As developing countries’ share of the global tourism market has expanded in recent years, many policymakers in those parts of the world have watched with satisfaction. To have more tourists entering your country is a validation of your national identity — and evidence that your people, history, and natural and cultural attractions have appeal outside your borders. More concretely, an increase in tourism arrivals is an economic boon, adding money and jobs and fattening the export line of a developing country’s account. In recent years, Indonesia, Malaysia, Qatar, and Turkey, have been among the countries receiving an economic lift from tourism, with growth rates (according to the United Nations World Tourism Organization) averaging 6 percent per year in the Asia-Pacific region, 5 percent in Africa, and 3 percent in the Americas.
But most emerging economies have not yet achieved the full potential that their tourism trades can gain, especially from hosting meetings and conferences. This area of business tourism, which goes by the acronym MICE (meetings, incentives, conferences, and exhibitions), is especially desirable because of the economics associated with it. MICE tourists only represent 5 percent of tourist arrivals globally, but account for 11 percent of all destination spending. Conference visitors tend to stay at the most expensive hotels, eat at the pricier restaurants, shop at high-end stores, and buy tickets to premium entertainment events. This has a favorable impact on a destination’s labor market, especially for the many jobs that support tourism. MICE tourism can also offset the cyclical nature of a country’s leisure tourist trade. It lifts receipts during seasons or at times of the week, winter and weekdays respectively, when leisure tourists are less apt to visit. Moreover, MICE events act as a spur to economic growth by providing platforms to share knowledge, goods, and technology.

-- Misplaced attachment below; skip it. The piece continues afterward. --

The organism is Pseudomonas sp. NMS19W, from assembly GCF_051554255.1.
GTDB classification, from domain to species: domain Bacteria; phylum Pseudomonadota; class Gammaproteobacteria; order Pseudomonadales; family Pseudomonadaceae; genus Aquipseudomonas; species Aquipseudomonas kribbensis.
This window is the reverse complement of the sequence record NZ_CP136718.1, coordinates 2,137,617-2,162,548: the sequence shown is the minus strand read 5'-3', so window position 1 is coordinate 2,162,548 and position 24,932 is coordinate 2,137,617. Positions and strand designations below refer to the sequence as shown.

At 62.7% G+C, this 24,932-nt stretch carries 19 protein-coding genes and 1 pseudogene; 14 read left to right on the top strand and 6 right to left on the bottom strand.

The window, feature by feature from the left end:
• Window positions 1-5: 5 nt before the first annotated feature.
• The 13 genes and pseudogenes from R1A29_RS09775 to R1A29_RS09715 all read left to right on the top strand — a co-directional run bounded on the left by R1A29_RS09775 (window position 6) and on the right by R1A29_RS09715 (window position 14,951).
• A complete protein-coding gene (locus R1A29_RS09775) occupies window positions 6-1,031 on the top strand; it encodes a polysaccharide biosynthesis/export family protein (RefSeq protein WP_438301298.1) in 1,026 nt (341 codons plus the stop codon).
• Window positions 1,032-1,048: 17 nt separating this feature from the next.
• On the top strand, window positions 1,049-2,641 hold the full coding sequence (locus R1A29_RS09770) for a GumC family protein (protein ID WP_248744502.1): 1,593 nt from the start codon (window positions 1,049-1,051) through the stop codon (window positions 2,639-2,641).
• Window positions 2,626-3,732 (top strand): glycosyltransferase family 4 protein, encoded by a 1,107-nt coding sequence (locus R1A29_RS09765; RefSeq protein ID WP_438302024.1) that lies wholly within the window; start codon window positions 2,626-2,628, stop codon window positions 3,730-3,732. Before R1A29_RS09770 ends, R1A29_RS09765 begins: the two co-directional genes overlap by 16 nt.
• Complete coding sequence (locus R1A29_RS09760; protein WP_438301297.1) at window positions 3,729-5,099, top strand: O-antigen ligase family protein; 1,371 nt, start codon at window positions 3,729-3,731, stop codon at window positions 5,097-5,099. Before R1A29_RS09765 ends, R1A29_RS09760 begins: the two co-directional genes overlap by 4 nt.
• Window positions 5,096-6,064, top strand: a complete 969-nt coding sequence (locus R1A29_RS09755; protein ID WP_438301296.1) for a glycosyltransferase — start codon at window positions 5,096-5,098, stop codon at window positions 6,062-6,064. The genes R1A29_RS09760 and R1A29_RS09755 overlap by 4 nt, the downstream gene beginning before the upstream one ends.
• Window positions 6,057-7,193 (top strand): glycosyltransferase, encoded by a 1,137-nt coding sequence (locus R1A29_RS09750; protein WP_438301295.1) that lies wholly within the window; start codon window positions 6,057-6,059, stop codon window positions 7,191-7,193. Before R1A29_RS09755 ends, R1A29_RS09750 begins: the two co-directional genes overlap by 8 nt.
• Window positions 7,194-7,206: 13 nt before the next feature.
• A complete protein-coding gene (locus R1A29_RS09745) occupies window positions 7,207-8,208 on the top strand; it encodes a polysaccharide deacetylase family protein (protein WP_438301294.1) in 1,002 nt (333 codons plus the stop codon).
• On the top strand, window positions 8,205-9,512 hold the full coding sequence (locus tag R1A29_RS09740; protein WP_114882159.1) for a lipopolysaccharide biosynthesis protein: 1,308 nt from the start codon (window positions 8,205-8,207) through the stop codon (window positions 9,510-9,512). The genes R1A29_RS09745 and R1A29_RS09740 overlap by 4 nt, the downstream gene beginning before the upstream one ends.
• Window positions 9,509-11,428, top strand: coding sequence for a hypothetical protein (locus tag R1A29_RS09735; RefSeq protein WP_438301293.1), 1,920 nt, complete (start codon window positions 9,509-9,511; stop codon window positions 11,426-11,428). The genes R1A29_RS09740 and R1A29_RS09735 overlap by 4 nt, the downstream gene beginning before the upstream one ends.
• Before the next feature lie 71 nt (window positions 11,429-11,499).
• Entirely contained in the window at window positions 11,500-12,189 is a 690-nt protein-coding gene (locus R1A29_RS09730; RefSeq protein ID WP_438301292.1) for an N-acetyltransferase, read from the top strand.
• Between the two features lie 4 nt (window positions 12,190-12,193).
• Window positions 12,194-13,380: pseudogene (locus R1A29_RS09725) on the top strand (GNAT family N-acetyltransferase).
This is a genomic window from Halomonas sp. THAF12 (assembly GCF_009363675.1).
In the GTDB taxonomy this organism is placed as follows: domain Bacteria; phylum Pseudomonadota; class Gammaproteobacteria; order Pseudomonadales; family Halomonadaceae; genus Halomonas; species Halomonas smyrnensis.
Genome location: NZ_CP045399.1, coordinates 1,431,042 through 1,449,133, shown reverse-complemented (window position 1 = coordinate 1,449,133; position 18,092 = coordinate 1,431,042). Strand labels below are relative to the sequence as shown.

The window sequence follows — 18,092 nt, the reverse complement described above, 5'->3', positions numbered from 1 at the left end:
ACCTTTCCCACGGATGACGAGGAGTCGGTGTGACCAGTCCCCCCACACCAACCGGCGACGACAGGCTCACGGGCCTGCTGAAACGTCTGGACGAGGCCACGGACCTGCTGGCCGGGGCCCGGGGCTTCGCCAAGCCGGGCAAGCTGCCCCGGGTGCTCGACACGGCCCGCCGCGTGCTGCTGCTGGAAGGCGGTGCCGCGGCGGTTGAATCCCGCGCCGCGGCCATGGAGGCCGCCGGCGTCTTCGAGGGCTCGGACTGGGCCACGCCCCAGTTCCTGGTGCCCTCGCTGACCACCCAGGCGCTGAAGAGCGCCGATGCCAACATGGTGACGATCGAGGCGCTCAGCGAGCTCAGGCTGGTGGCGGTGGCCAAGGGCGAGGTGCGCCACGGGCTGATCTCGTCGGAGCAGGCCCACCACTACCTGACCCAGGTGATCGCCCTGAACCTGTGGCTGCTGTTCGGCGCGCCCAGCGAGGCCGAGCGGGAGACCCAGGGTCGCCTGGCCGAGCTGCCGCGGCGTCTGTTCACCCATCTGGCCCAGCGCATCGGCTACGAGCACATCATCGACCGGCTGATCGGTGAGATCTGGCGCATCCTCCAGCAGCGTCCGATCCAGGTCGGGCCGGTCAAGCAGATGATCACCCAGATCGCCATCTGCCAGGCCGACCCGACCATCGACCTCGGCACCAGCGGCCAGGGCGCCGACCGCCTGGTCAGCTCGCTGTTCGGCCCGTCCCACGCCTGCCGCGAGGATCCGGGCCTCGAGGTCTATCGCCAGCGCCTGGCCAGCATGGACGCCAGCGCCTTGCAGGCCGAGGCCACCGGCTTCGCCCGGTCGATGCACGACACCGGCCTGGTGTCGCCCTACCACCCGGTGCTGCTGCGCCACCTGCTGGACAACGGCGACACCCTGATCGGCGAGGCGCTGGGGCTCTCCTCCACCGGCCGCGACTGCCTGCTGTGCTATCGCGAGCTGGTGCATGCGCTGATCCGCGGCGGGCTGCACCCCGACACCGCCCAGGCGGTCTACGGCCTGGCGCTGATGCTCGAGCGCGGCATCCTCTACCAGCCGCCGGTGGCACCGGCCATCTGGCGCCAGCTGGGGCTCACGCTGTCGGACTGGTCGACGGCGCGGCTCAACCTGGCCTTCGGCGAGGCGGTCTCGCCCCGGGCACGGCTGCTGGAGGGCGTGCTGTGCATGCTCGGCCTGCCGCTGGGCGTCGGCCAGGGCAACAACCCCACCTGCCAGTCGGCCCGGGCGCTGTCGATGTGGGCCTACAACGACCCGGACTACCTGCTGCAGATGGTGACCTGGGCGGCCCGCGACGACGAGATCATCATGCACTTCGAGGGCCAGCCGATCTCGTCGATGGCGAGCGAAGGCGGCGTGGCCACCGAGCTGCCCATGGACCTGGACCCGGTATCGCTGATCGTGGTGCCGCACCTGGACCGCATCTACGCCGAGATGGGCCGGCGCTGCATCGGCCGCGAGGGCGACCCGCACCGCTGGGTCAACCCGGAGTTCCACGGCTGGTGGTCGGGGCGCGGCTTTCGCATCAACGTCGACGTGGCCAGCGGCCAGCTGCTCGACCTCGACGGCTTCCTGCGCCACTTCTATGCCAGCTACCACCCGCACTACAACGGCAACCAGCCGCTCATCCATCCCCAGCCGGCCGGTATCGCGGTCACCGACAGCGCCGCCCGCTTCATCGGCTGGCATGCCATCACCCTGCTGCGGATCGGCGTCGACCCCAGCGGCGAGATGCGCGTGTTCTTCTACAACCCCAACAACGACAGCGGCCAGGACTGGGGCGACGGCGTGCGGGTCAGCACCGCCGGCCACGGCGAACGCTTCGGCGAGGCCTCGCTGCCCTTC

Until now, these benefits have largely gone to Western countries. According to the International Congress and Convention Association, more than 80 percent of all exhibitions — one of the most prominent areas of MICE, which involves shows of products and services specific to an industry — are held in Europe or the United States. Although the number of meetings in the Asia-Pacific region is rapidly growing, only one of every 10 exhibitions takes place there. Despite similar growth, there are even fewer exhibitions in South America (about one of every 20) and Africa (about one of every 50).
The disparity persists even in places that would seem to have extremely strong foundations for MICE events. For instance, the Gulf Cooperation Council (GCC) countries now have some of the most modern airports in the world. Dubai International in the United Arab Emirates recently surpassed London’s Heathrow as the world’s busiest. Abu Dhabi, Doha, and Dubai all have significant capacity for MICE events including exhibition centers that rival any in the world — the Dubai World Trade Center, for example, can accommodate 12,000 people. And they are centrally located for events that draw people from Africa, Asia, and Europe. In theory at least, this would seem to make the Middle East highly competitive as a MICE destination. In Southeast Asia, Malaysia has a similarly strong set of selling points: easy accessibility, efficient transportation systems, and state-of-the-art convention and meeting facilities.